- Acetaminophen – For mild cases, Tylenol and other acetaminophen products can provide relief with OB/GYN approval. Non-steroidal anti-inflammatories (NSAIDs) should be avoided.
- Prescription pain medication – Narcotics like codeine may be prescribed in very limited quantities for short-term use if the pain is severe. The risks must be carefully weighed.
- Epidural steroid injections – Steroid medication injected into the epidural space can reduce nerve inflammation and irritation without affecting the fetus. Multiple injections may be required.
- Alternative medicine – Options like acupuncture, spinal manipulation, and transcutaneous electrical nerve stimulation (TENS) may relieve some women under trained providers’ supervision.
- Support belts – Custom fitted braces or flexible maternity belts can help stabilize the pelvis and lower back by improving posture.
Physical Therapy Treatment for Pregnancy Back Pain
Physical therapy offers a non-invasive approach to reducing back and pelvic pain during pregnancy without drugs. A women’s health physical therapist can provide:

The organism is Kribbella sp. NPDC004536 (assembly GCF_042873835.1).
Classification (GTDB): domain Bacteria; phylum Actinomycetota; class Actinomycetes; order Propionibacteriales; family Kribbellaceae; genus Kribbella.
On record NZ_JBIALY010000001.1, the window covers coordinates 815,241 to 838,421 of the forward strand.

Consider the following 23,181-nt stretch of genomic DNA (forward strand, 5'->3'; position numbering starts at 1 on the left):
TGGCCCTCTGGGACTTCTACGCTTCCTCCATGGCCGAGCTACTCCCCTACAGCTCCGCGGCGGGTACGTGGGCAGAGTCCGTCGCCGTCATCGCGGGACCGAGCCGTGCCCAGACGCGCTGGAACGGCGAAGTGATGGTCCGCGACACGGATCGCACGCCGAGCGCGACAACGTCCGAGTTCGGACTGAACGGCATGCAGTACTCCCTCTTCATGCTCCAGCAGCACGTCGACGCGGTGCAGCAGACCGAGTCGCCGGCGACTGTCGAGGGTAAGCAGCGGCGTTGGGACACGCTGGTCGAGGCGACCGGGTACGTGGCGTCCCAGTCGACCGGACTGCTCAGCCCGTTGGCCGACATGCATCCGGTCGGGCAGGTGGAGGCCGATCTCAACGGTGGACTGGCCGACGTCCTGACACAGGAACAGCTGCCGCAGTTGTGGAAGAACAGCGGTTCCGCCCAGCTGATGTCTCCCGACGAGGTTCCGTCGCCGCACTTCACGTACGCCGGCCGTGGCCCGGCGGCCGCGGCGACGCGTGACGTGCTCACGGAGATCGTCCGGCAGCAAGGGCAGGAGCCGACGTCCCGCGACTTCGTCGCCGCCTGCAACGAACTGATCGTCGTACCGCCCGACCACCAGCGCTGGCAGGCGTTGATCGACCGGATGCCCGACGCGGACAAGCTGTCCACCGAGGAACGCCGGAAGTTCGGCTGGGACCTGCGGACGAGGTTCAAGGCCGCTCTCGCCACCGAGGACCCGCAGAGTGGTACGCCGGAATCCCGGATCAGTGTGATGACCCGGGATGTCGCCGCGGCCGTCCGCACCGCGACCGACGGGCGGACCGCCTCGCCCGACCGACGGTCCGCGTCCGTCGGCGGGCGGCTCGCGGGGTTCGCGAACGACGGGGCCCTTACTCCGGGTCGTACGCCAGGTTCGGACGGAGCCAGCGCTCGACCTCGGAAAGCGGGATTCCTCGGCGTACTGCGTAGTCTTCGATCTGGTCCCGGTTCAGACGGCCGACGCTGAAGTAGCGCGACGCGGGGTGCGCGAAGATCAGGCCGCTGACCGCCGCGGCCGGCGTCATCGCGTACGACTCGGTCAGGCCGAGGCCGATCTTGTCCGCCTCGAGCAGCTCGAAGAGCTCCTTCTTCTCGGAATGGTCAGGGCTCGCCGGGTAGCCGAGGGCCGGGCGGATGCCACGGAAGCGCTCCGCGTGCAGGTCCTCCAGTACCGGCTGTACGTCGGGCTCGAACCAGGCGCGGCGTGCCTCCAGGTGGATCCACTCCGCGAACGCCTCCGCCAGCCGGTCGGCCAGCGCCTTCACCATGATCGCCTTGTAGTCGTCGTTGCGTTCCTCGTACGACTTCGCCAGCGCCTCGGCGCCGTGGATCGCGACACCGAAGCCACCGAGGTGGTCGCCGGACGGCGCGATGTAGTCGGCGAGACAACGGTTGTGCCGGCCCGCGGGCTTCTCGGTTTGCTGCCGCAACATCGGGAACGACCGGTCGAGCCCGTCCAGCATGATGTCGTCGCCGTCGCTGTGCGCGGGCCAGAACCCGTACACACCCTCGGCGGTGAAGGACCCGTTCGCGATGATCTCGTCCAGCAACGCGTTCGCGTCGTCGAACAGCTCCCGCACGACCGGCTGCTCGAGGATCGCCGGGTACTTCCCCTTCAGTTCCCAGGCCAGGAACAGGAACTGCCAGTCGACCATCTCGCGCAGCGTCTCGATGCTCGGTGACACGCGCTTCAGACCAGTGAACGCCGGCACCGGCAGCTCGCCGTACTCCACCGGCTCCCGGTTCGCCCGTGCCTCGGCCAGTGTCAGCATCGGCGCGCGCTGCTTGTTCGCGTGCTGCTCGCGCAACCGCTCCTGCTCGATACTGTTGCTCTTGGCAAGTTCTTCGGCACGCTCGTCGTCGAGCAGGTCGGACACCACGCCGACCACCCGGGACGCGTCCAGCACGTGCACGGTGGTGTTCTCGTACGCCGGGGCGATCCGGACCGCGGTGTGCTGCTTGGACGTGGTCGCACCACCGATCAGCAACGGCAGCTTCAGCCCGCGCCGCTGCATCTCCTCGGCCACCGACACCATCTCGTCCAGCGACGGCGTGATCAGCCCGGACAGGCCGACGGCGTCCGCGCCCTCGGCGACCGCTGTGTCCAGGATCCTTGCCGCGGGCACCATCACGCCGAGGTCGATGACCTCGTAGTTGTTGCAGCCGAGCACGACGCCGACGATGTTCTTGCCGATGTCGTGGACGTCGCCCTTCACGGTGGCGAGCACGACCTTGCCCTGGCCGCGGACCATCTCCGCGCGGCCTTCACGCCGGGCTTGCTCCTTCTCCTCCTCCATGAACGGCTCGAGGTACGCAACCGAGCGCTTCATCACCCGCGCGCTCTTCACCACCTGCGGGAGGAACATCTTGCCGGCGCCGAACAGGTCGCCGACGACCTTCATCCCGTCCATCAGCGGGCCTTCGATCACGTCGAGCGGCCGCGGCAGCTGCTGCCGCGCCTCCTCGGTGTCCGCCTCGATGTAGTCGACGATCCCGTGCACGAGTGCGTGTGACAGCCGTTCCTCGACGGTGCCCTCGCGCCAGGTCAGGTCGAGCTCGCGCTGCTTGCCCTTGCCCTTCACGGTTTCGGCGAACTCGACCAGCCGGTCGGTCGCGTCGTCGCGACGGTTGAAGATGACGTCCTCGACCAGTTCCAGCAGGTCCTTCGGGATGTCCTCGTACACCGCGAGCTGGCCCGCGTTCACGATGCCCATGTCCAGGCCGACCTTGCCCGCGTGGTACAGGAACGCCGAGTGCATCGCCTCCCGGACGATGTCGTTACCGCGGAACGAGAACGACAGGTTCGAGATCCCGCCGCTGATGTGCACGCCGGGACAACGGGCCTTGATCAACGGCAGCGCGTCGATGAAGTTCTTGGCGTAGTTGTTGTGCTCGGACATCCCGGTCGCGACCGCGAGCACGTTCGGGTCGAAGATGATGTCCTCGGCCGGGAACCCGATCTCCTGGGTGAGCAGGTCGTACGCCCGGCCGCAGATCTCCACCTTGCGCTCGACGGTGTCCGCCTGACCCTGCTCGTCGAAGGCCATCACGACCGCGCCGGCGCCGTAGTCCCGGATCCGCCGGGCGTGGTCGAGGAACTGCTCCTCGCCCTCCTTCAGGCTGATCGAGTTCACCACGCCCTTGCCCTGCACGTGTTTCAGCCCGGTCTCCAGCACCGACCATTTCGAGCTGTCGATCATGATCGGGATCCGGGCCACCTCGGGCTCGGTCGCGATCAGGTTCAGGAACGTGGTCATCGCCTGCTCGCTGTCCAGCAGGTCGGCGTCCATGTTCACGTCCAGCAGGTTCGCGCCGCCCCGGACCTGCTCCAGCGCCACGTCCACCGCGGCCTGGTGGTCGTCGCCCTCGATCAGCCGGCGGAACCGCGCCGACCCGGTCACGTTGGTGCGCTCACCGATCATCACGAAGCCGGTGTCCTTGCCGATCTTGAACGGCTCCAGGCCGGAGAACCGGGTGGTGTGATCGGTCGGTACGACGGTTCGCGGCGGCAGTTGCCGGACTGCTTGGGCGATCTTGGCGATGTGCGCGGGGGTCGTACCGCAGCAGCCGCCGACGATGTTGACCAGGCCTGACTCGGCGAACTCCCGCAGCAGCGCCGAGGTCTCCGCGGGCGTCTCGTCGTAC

- Targeted exercises – Core strengthening, pelvic tilts, knee-to-chest, etc.- improve stability and muscle function.
- Postural retraining – Retrain standing and sitting positions to maintain a neutral spine.
- Manual therapy – Gentle joint mobilization and soft tissue techniques provide relief.
- Pain modalities – Ice, heat, ultrasound, and TENS units help relieve muscular tightness and pain.
- Prenatal supports and aids – Belts, pregnancy pillows, etc., can take pressure off the pelvis and lower back while resting.
- Patient education – Help mothers understand optimal body mechanics for common movements to prevent future issues.
When to See a Doctor for Pregnancy Back Pain
While mild discomfort is common, see a doctor promptly if the pain is:
- Severe or persistent, especially if it radiates down the leg (sciatica)
- Accompanied by abdominal cramping, weakness, or bladder/bowel issues